- Joel Osteen church victimized in $600K theft
- Obama goes shopping at Gap as minimum-wage thanks
- N.J. woman charged after client dies from black-market butt injections
- CIA chief Brennan ‘determined’ to speak out more this year
- Reset? What reset? U.S.-Russia ties at worst since Cold War
- 9/11 terror plotter released in Syrian prisoner swap
- D.C. elections board gives green light to marijuana legalization initiative
- Elephants can tell difference between human languages: study
- Libyan prime minister ousted by parliament
- Men’s Wearhouse to buy Jos A Bank for $1.8B
Gun owners surrender to Starbucks, respect anti-firearms policy
COLORADO SPRINGS, Colo.— Gun owners are devoted to the Second Amendment, but it turns out many of them are also fans of caramel macchiatos.
Last week’s letter from Starbucks CEO Howard Schultz requesting that customers leave their firearms at home has yet to trigger an organized backlash, even though some gun owners say they’ve decided to go elsewhere for their morning cup of joe.
“I obviously don’t feel it was a good decision, but it’s a free country,” said Paul Paradis, owner of Paradise Sales gun shop in Colorado Springs.
Mr. Schultz did not ban firearms, but issued a “respectful request that customers no longer bring firearms into our stores or outdoor seating areas.” Some gun owners say they sympathize with Starbucks‘ dilemma.
“I think Starbucks‘ request was not unreasonable,” said Lucky Baca of Denver in a post on the Rocky Mountain Gun OwnersFacebook page. “They did not change [their] policy or stance on guns only asked not to be used as a pawn in this war that we are fighting.”
Starbucks has been caught for years in the middle of a pitched battle between advocates on both sides of the firearms issue. The company’s policy has been to follow state and local laws on open and concealed-carry.
Last month, Starbucks was ground zero for two national advocacy events: Skip Starbucks Saturday, a boycott staged by Moms Demand Action for Gun Sense in America, and Starbucks Appreciation Day, at which gun owners brought their firearms to the coffee shops where permitted.
Other gun-rights advocates say owners overplayed their hand by flaunting their rifles and other firearms at the Aug. 9 Starbucks Appreciation Day.
Self-professed “gun nut” Tim Morehead of Parker, Colo., said “gun owners have nobody to blame but ourselves.”
“Starbucks has always supported the gun community. They wanted to remain neutral, and comply with all local laws in the states and cities of each of their stores,” said Mr. Morehead in a Facebook post on the RMGO page. “They politely asked not to be drawn into this debate. So what do we as gun owners do? We pulled them right into the fire by deliberately open carrying in their stores, and for no better reason than to deliberately throw it in the antis faces.”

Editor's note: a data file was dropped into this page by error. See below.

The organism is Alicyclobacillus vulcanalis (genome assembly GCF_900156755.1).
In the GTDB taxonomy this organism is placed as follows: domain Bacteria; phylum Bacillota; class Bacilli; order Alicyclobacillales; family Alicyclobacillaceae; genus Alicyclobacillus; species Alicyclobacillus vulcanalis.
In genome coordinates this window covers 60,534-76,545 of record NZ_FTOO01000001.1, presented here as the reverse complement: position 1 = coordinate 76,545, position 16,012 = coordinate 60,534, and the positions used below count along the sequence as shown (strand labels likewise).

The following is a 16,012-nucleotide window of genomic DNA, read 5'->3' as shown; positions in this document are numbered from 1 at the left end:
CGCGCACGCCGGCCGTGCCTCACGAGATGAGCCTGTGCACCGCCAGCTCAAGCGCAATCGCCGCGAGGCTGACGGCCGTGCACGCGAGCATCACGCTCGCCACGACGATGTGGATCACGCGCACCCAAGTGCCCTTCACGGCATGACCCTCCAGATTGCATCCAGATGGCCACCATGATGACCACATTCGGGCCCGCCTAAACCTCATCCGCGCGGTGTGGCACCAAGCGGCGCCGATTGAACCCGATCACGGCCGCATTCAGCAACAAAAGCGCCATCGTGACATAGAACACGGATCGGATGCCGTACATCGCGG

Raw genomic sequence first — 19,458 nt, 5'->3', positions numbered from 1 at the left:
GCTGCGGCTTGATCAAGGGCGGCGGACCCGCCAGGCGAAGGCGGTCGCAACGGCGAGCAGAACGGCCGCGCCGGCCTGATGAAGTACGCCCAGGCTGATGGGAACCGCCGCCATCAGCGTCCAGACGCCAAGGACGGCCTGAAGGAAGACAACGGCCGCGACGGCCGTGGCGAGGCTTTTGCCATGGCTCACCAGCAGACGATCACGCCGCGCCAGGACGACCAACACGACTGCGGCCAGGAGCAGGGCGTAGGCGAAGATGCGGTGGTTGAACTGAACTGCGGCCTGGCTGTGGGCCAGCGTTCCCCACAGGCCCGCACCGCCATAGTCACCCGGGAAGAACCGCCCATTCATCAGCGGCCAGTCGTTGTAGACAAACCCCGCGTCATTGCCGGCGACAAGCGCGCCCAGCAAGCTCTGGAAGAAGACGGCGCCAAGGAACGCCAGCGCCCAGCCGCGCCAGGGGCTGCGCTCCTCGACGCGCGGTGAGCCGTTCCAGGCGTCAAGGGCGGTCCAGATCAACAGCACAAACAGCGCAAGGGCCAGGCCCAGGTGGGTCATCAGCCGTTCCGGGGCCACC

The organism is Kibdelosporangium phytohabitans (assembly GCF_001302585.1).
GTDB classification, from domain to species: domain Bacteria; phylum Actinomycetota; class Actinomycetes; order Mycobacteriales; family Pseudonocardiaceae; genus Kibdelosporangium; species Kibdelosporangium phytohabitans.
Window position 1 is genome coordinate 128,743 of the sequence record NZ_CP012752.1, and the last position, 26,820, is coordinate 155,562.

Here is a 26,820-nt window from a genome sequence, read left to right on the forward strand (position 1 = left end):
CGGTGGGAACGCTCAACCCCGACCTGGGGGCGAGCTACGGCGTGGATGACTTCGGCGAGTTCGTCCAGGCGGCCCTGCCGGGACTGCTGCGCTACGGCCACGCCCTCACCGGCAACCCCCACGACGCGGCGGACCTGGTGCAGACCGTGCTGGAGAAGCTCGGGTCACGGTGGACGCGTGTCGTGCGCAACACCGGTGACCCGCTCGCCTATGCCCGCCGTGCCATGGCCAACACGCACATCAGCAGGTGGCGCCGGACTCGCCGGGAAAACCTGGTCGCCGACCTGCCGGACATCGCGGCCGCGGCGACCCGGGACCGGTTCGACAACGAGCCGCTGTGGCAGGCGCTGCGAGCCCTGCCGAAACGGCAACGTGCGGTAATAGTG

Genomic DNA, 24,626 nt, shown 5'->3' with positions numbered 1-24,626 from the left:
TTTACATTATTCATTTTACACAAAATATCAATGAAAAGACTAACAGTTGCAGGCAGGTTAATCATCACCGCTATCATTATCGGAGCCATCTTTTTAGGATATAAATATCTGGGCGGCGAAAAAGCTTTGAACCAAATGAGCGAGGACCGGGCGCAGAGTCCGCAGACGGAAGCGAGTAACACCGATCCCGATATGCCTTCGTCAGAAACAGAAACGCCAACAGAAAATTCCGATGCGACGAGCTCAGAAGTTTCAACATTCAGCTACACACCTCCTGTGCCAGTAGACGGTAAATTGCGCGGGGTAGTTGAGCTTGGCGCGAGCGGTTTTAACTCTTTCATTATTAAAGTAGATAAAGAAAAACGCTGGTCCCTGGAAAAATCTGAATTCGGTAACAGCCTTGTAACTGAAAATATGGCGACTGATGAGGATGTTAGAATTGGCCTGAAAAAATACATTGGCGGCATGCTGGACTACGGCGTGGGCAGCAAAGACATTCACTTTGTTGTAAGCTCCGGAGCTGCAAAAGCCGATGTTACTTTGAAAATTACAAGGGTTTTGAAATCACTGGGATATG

“Was it really necessary to showcase Starbucks for allowing firearms in their stores?” said Ms. Alexander in a column that appeared Thursday in the Guardian, adding, “Gun owners must pick and choose their battles carefully, or risk the consequences of bad PR that could have been avoided.”
Mr. Paradis, an organizer of the successful recall election against state Sen. John Morse, said he’s no longer patronizing Starbucks for his white-chocolate mochas, even though he’s worn his firearm to Starbucks before and “nobody’s ever asked me to leave.”
“The bottom line is, I support people who support what I believe in,” said Mr. Paradis.
© Copyright 2014 The Washington Times, LLC. Click here for reprint permission.
About the Author
Valerie Richardson covers politics and the West from Denver. She can be reached at email@example.com.
- Six Senate seats could hinge on Keystone pipeline
- Stars not aligned with polls on Keystone
- Former Greenpeace insider Patrick Moore who questions climate change says he can stand the heat
- Pot shot: GOP candidates see hit to Colorado's image from legal weed
- Arizona veto likely to chill other religious freedom bills
Latest Blog Entries
TWT Video Picks
By David Keene
Conference showed that the values Reagan cherished still endure
- House Democrats trying to force unemployment insurance vote
- Kim Jong-un calls for execution of 33 Christians
- FCC targets black conservative in TV station fight
- Hillary Clinton campaign received funds from Jeffrey Thompson
- Sharyl Attkisson resigns from CBS after months of talks
- U.S. pilot scares off Iranians with 'Top Gun'-worthy stunt: 'You really ought to go home'
- Senate Democrats, Republicans spar over restoring unemployment benefits
- PRUDEN: Missing airliner, stolen passports fuel wild speculation
- Atheists sue to remove 'Ground Zero Cross' from 9/11 museum
- Obamacare enrollment hits 4.2 million, but slowing
Pope Francis meets his 'mini-me'
Celebrity deaths in 2014
Winter storm hits states — again